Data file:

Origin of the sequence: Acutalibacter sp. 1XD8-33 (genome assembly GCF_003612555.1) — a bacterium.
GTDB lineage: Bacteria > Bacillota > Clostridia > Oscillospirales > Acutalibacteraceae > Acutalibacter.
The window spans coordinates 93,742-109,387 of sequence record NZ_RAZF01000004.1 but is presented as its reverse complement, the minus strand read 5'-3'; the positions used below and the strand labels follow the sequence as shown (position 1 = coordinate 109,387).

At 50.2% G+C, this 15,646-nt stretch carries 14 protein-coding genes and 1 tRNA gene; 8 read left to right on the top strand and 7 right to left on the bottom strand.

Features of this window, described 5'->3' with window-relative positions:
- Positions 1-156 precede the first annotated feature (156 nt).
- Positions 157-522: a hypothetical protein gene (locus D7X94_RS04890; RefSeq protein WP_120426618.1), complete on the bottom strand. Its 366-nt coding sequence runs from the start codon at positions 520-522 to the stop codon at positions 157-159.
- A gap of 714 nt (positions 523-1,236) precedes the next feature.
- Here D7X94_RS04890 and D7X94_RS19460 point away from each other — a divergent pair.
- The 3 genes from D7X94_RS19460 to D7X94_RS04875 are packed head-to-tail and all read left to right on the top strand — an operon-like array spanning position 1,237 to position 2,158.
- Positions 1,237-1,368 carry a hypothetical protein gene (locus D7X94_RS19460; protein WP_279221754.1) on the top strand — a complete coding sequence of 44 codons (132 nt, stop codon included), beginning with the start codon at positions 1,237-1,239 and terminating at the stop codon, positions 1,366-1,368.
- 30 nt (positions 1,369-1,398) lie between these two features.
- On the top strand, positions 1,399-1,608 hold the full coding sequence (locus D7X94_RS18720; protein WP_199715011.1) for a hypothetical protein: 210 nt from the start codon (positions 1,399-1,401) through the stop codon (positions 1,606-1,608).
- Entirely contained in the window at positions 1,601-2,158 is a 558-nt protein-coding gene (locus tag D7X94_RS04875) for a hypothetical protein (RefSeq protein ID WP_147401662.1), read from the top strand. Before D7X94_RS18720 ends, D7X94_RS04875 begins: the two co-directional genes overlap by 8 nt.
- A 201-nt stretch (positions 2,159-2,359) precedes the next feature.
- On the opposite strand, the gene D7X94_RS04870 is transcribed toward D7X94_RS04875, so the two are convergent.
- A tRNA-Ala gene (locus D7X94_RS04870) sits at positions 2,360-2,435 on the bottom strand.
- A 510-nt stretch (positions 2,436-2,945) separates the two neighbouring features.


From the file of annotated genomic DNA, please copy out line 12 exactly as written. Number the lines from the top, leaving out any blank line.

- 30 nt (positions 1,369-1,398) lie between these two features.